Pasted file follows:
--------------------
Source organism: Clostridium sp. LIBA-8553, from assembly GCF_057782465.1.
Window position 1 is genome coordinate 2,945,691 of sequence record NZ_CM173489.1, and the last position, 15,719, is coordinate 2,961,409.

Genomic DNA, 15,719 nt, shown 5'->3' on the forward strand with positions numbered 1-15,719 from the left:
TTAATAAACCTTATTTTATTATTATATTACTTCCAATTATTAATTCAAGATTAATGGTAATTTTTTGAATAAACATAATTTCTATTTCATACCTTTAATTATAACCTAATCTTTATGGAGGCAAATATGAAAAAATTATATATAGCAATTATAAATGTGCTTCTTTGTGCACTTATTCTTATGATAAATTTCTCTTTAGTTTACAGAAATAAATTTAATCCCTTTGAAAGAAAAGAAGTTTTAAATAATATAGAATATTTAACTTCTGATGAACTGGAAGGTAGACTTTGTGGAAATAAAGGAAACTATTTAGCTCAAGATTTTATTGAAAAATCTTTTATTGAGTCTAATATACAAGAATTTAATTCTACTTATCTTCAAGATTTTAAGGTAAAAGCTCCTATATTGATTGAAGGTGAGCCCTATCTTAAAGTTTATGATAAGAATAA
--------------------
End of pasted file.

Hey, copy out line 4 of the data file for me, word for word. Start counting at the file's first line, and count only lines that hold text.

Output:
TTAATAAACCTTATTTTATTATTATATTACTTCCAATTATTAATTCAAGATTAATGGTAATTTTTTGAATAAACATAATTTCTATTTCATACCTTTAATTATAACCTAATCTTTATGGAGGCAAATATGAAAAAATTATATATAGCAATTATAAATGTGCTTCTTTGTGCACTTATTCTTATGATAAATTTCTCTTTAGTTTACAGAAATAAATTTAATCCCTTTGAAAGAAAAGAAGTTTTAAATAATATAGAATATTTAACTTCTGATGAACTGGAAGGTAGACTTTGTGGAAATAAAGGAAACTATTTAGCTCAAGATTTTATTGAAAAATCTTTTATTGAGTCTAATATACAAGAATTTAATTCTACTTATCTTCAAGATTTTAAGGTAAAAGCTCCTATATTGATTGAAGGTGAGCCCTATCTTAAAGTTTATGATAAGAATAA